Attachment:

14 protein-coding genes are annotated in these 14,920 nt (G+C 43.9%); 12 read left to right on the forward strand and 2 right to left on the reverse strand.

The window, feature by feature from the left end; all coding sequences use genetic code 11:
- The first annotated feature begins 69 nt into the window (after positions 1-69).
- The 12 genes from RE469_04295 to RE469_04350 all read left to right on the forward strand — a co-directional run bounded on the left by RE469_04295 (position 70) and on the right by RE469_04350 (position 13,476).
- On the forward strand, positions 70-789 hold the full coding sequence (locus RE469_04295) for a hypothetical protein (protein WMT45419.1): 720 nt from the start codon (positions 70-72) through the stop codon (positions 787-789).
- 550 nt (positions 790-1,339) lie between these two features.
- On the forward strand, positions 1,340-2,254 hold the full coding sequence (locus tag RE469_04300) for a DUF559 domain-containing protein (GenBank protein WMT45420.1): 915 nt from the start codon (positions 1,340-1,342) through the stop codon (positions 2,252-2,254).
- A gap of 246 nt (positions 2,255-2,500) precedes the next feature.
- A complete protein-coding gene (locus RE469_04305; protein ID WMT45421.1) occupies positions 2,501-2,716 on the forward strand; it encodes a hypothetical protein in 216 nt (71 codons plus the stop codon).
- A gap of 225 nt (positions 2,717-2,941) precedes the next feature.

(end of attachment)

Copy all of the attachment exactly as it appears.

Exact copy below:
14 protein-coding genes are annotated in these 14,920 nt (G+C 43.9%); 12 read left to right on the forward strand and 2 right to left on the reverse strand.

The window, feature by feature from the left end; all coding sequences use genetic code 11:
- The first annotated feature begins 69 nt into the window (after positions 1-69).
- The 12 genes from RE469_04295 to RE469_04350 all read left to right on the forward strand — a co-directional run bounded on the left by RE469_04295 (position 70) and on the right by RE469_04350 (position 13,476).
- On the forward strand, positions 70-789 hold the full coding sequence (locus RE469_04295) for a hypothetical protein (protein WMT45419.1): 720 nt from the start codon (positions 70-72) through the stop codon (positions 787-789).
- 550 nt (positions 790-1,339) lie between these two features.
- On the forward strand, positions 1,340-2,254 hold the full coding sequence (locus tag RE469_04300) for a DUF559 domain-containing protein (GenBank protein WMT45420.1): 915 nt from the start codon (positions 1,340-1,342) through the stop codon (positions 2,252-2,254).
- A gap of 246 nt (positions 2,255-2,500) precedes the next feature.
- A complete protein-coding gene (locus RE469_04305; protein ID WMT45421.1) occupies positions 2,501-2,716 on the forward strand; it encodes a hypothetical protein in 216 nt (71 codons plus the stop codon).
- A gap of 225 nt (positions 2,717-2,941) precedes the next feature.